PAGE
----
With this data we will be able to establish a risk assessment for the tested area. We based our inquiry off of the determination for entomological risk, which takes into account the size of the vector population as well as the likelihood that a given vector will be carrying, and thus able to pass along, a pathogen. Our assessment will combine the likelihood of acquiring a tick bite in the Lehigh Valley as well as the likelihood that the tick is infected, and thus able to transmit, one or more tick-borne pathogens. This assessment will be conducted on deer ticks by extracting DNA and analyzing it using qPCR for the presence of B. burgdorferi, B.miyamotoi, A. phagocytophilum, and B. microti. Gathering data regarding the presence of deer ticks, dog ticks and lone star ticks in the Lehigh Valley will allow us to understand the changes in these populations over time and how they will affect the health of human populations living in the region.
I would like to thank Dr. Luther Rhodes and the Luther Rhodes Endowment Fund of the Lehigh Valley Health Network and the Lehigh Valley Scholars Program for providing the funding to conduct this study. I would also like to thank Dr. Marten Edwards for his mentorship and assistance throughout this project. Finally, I would like to thank Bess Fleishman and Amulya Makkapatti for their participation in the collection of ticks and extraction of DNA.
CDC: Centers for Disease Control and Prevention (2013). Geographic distribution of RMSP incidence in 2010. Rocky Mountain Spotted Fever (RMSF): Statistics and Epidemiology.
CDC: Centers for Disease Control and Prevention (2015). Reported cases of Lyme disease by state or locality, 2004-2013.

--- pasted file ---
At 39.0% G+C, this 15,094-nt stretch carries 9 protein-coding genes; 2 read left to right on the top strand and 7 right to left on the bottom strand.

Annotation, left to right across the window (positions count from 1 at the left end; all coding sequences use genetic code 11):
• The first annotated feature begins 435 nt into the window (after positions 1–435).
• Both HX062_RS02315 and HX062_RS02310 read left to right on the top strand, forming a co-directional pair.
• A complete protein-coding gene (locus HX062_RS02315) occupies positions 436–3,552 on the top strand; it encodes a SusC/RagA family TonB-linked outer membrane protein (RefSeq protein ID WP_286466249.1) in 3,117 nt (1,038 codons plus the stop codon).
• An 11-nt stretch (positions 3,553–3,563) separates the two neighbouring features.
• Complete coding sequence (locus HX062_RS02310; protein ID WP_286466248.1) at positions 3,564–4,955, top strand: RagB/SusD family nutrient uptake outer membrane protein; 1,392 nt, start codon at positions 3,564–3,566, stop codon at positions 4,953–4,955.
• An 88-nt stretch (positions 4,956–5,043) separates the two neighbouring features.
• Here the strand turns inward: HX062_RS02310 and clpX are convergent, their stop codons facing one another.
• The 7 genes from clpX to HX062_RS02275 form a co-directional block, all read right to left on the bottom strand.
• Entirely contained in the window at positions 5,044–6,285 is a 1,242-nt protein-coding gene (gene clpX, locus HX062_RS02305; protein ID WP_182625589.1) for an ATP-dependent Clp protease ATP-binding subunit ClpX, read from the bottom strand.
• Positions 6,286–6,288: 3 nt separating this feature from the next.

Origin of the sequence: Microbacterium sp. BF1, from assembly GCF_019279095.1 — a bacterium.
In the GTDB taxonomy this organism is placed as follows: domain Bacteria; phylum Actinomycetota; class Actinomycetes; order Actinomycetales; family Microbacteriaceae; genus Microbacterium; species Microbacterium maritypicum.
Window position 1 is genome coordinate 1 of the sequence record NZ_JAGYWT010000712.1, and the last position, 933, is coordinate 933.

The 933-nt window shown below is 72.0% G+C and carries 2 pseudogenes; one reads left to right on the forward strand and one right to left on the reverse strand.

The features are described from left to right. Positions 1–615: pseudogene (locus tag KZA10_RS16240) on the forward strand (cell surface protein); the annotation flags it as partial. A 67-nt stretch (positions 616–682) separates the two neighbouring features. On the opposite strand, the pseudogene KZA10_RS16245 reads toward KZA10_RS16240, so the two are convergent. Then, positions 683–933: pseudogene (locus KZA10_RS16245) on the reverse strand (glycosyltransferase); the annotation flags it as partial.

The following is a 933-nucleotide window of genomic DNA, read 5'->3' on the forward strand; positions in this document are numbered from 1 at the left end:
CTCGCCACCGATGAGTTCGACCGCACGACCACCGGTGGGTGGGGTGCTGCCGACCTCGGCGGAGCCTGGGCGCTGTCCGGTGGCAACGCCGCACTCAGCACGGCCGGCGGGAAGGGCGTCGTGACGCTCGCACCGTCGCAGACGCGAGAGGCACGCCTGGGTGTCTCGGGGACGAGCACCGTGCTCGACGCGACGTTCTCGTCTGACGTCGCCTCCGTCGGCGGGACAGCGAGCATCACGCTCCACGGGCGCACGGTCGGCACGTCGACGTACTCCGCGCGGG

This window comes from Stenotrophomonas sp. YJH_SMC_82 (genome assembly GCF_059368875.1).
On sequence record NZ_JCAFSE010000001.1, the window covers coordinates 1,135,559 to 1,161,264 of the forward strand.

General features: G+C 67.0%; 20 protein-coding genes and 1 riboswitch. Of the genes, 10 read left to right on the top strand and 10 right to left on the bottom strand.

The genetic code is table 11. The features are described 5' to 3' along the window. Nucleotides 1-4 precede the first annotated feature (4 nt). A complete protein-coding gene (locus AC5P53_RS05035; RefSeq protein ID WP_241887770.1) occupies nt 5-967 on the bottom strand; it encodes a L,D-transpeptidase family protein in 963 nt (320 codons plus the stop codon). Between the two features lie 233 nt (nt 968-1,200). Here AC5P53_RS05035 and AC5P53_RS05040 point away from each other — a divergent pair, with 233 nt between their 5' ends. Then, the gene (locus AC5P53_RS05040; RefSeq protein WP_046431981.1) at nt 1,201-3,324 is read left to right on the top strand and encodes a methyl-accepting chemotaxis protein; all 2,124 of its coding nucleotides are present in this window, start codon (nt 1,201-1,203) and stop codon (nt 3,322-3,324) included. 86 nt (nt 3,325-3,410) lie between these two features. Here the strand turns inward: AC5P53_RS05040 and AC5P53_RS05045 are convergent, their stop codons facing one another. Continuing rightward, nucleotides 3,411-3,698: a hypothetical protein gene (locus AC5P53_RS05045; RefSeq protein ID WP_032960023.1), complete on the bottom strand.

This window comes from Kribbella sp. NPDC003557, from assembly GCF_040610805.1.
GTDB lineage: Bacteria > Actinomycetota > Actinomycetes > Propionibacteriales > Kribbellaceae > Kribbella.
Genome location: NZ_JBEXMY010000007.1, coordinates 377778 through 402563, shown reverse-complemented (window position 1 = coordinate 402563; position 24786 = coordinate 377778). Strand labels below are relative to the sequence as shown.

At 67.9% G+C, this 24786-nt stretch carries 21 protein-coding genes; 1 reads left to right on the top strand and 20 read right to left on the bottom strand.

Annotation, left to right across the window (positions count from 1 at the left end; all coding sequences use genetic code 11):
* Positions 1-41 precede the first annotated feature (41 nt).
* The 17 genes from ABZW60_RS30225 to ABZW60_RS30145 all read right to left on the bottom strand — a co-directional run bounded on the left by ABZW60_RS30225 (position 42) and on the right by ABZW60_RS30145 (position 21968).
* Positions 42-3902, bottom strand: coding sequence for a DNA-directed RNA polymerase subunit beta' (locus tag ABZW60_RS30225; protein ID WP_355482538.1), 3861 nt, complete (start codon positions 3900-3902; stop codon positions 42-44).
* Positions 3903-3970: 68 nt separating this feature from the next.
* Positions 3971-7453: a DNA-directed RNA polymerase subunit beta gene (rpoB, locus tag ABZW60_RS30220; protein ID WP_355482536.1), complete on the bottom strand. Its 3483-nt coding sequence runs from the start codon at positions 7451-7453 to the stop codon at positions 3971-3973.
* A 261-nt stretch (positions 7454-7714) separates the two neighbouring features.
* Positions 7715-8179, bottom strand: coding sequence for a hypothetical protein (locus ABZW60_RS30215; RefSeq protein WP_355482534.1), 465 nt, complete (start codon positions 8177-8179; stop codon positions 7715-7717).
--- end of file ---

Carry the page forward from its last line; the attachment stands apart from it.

Edwards, M, Barbalato, L, Makkapati, A, Pham, K., Bugbee, L. (2015). Relatively low prevalence of Babesia microti and Anaplasma phagocytophilum in Ixodes scapularis ticks collected in the Lehigh Valley region of eastern Pennsylvania. Submited.
Gugliotta, J.L., Goethert, H.K., Berardi, V.P., Telford III, S.R., (2013). Meningoencephalitis from Borrelia miyamotoi in an immunocompromised patient. N. Engl. J. Med. 368, 240–245.
Hersh, M.H., Ostfeld, R.S., McHenry, D.J., Tibbetts, M., Brunner, J.L., Killilea, M.E., LoGiudice, K., Schmidt, K.A., Keesing, F., (2014). Co-Infection of Blacklegged Ticks with Babesia microti and Borrelia burgdorferi is higher than expected and acquired from small mammal hosts. PloS One 9, e99348.
Scoles, G.A., Papero, M., Beati, L., Fish, D., (2001). A relapsing fever group spirochete transmitted by Ixodes scapularis ticks. Vector Borne Zoonotic Dis. 1, 21–34.
Figure 1. Tick collection sites.
(A. Trexler Nature Preserve, B. Raker Wildlife Preserve, C. Park in Topton, D. Aburtis Mountain Road Tract, E. Reimert Memorial Bird Haven, F. Lehigh Uplands Preserve. G. South Mountain Preserve, H. Scholl Woodlands Preserve, I. Robert Rodale Reserve, J. Burkhart Preserve, K. Graver Arboretum.)
Table 1. Determination of an appropriate sample size.
Lower 0.95 Confidence Limit
(All confidence interval values were calculated according to the Clopper-Pearson method.)
Table 2. Total tick counts by site.
Figure 2. Deer tick abundance by site.
(A. Deer ticks per hour, B. Deer ticks per kilometer).
Published In/Presented At
Heist, R. (2015, July 31). Establishing a Protocol for the Long-Term Sampling and Analysis of Tick- Borne Pathogens in the Lehigh Valley. Poster presented at LVHN Research Scholar Program Poster Session, Lehigh Valley Health Network, Allentown, PA.